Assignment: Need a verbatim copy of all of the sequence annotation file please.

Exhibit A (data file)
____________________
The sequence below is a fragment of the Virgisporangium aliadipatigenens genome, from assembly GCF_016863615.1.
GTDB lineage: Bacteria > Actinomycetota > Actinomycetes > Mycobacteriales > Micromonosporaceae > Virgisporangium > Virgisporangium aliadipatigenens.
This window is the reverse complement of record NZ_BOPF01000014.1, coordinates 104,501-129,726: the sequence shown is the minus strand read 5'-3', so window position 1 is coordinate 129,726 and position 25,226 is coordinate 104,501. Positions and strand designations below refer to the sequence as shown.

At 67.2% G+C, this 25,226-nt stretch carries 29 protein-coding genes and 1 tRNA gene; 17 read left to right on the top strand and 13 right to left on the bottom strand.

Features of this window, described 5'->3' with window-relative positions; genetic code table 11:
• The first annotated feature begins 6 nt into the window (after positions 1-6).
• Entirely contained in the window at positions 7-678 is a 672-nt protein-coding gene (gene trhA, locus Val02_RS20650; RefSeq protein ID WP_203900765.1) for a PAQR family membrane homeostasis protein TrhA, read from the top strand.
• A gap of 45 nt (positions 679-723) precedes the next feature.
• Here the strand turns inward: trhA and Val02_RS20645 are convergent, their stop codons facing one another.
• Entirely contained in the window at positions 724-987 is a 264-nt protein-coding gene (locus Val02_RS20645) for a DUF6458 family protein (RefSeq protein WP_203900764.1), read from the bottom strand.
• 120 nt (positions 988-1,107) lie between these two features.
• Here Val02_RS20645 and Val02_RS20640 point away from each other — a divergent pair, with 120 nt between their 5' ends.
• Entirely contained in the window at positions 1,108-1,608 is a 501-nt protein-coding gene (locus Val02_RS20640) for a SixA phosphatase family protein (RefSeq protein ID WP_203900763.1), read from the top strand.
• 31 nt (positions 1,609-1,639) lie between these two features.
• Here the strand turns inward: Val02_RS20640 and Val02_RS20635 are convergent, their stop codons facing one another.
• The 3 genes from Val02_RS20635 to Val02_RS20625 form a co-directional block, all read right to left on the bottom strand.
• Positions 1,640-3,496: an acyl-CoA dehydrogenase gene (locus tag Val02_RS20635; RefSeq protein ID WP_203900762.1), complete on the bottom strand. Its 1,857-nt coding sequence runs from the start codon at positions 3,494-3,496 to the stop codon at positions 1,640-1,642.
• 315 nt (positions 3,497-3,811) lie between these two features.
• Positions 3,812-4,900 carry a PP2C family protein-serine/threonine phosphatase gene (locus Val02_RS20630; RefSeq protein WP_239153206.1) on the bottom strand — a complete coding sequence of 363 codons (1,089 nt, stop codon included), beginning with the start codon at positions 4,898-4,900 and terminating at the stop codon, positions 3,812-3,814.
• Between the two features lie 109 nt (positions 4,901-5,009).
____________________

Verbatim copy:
The sequence below is a fragment of the Virgisporangium aliadipatigenens genome, from assembly GCF_016863615.1.
GTDB lineage: Bacteria > Actinomycetota > Actinomycetes > Mycobacteriales > Micromonosporaceae > Virgisporangium > Virgisporangium aliadipatigenens.
This window is the reverse complement of record NZ_BOPF01000014.1, coordinates 104,501-129,726: the sequence shown is the minus strand read 5'-3', so window position 1 is coordinate 129,726 and position 25,226 is coordinate 104,501. Positions and strand designations below refer to the sequence as shown.

At 67.2% G+C, this 25,226-nt stretch carries 29 protein-coding genes and 1 tRNA gene; 17 read left to right on the top strand and 13 right to left on the bottom strand.

Features of this window, described 5'->3' with window-relative positions; genetic code table 11:
• The first annotated feature begins 6 nt into the window (after positions 1-6).
• Entirely contained in the window at positions 7-678 is a 672-nt protein-coding gene (gene trhA, locus Val02_RS20650; RefSeq protein ID WP_203900765.1) for a PAQR family membrane homeostasis protein TrhA, read from the top strand.
• A gap of 45 nt (positions 679-723) precedes the next feature.
• Here the strand turns inward: trhA and Val02_RS20645 are convergent, their stop codons facing one another.
• Entirely contained in the window at positions 724-987 is a 264-nt protein-coding gene (locus Val02_RS20645) for a DUF6458 family protein (RefSeq protein WP_203900764.1), read from the bottom strand.
• 120 nt (positions 988-1,107) lie between these two features.
• Here Val02_RS20645 and Val02_RS20640 point away from each other — a divergent pair, with 120 nt between their 5' ends.
• Entirely contained in the window at positions 1,108-1,608 is a 501-nt protein-coding gene (locus Val02_RS20640) for a SixA phosphatase family protein (RefSeq protein ID WP_203900763.1), read from the top strand.
• 31 nt (positions 1,609-1,639) lie between these two features.
• Here the strand turns inward: Val02_RS20640 and Val02_RS20635 are convergent, their stop codons facing one another.
• The 3 genes from Val02_RS20635 to Val02_RS20625 form a co-directional block, all read right to left on the bottom strand.
• Positions 1,640-3,496: an acyl-CoA dehydrogenase gene (locus tag Val02_RS20635; RefSeq protein ID WP_203900762.1), complete on the bottom strand. Its 1,857-nt coding sequence runs from the start codon at positions 3,494-3,496 to the stop codon at positions 1,640-1,642.
• 315 nt (positions 3,497-3,811) lie between these two features.
• Positions 3,812-4,900 carry a PP2C family protein-serine/threonine phosphatase gene (locus Val02_RS20630; RefSeq protein WP_239153206.1) on the bottom strand — a complete coding sequence of 363 codons (1,089 nt, stop codon included), beginning with the start codon at positions 4,898-4,900 and terminating at the stop codon, positions 3,812-3,814.
• Between the two features lie 109 nt (positions 4,901-5,009).